Communicate practical knowledge to the masses vs deepening the depth of knowledge

By | Curse of Knowledge

(Excerpt from The Edge Singapore Issue 923, 9 Mar 2020, by Howard Yu is a Professor of Management and Innovation at the IMD Business School in Switzerland and Singapore and director of IMD’s signature Advanced Management Program)

“In 1997, CEO Grove held up a copy of The Innovator’s Dilemma in front of a packed audience at the Comdex trade show in Las Vegas and proclaimed it the “most important book” he had read in ten years. That same year, Grove gave another keynote address at the annual conference for the Academy of Management, the sort of academic conference only academics would attend eagerly.

He held up Clay’s book and basically said, “I don’t mean to be rude, but there’s nothing any of you have published that’s of use to me except this.” The professors in the audience must have pressed their lips together in tight smiles and held them for a moment before letting them turn into grimaces. They knew Clay had not even succeeded in getting published in any of the A-list journals. It wasn’t a secret. Clay had said so and wasn’t ashamed of it.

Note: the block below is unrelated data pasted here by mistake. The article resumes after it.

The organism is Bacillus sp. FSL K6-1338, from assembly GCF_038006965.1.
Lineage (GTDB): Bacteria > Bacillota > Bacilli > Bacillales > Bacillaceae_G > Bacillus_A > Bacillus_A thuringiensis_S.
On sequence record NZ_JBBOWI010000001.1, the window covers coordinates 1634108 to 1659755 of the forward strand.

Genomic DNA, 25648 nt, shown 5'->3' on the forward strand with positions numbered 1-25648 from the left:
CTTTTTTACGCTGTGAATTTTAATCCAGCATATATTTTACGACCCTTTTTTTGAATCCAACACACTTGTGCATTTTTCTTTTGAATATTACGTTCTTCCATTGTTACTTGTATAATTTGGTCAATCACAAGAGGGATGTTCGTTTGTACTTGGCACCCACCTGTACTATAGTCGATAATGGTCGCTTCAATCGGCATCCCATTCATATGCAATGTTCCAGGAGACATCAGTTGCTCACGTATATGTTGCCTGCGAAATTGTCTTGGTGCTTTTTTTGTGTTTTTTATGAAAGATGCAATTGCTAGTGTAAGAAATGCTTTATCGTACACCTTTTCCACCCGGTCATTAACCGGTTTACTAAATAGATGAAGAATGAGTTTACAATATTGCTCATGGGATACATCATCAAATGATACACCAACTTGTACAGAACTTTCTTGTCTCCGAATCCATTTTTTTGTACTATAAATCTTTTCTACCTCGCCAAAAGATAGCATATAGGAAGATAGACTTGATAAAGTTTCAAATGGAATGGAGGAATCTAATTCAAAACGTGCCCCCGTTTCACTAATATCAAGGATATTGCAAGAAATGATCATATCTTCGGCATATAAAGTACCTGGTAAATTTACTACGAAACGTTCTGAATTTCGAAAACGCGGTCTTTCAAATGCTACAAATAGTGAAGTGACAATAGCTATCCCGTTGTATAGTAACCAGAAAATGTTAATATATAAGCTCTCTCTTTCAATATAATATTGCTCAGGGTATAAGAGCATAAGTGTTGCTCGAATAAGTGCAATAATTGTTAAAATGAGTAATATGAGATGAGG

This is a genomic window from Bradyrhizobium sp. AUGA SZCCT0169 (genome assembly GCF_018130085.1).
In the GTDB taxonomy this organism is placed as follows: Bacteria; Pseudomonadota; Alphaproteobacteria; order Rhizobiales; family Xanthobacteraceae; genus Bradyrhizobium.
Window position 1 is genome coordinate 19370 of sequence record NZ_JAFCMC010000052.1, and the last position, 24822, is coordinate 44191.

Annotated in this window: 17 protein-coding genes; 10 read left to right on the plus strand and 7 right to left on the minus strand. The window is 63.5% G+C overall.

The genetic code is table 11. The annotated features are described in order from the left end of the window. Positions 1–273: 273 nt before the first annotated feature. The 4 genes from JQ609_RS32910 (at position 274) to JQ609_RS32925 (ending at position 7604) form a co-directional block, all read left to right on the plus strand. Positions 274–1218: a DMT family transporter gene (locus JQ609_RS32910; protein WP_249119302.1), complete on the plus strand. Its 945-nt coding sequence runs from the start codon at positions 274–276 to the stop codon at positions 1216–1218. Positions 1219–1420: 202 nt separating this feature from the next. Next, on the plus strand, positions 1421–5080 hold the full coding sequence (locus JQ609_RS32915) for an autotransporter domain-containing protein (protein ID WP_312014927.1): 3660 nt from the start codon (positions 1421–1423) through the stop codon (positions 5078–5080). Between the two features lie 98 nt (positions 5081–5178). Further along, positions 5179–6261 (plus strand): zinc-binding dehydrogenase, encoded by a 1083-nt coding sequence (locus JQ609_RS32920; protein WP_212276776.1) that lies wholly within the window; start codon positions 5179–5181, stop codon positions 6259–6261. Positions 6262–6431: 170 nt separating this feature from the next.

So here is an eminent professor whose research Amazon CEO Jeff Bezos had recommended. He had “deeply influenced” Steve Jobs and saved Intel from ruin, and wrote the most downloaded article that Harvard Business Review had ever published. He was ranked the most influential management thinker of our time and gave the world a new way of seeing itself. And yet he never managed to get published in the A-list journals.

The fault line does not seem to be restricted to Clay. Competitive Strategy’s Michael Porter, Blue Ocean’s Kim Chen, Change Masters’ Rosabeth Kanter, and, more recently, Business Model Canvas’s Alex Osterwalder have rarely or never been featured in any A-list journals.

At the same time, outside academia, no manager seems to have heard of the A-list journals: Administrative Science Quarterly, Strategic Management Journal and Academy of Management Review.

This dis-joint, the likes of which have not been seen in the fields of medicine, law, and engineering, has many causes. Whatever the reasons for it, here is its consequence: Smart people are spending their lives trying to answer questions that no one cares about, and when their insights get written, no one reads them.

Leave a Reply

Your email address will not be published. Required fields are marked *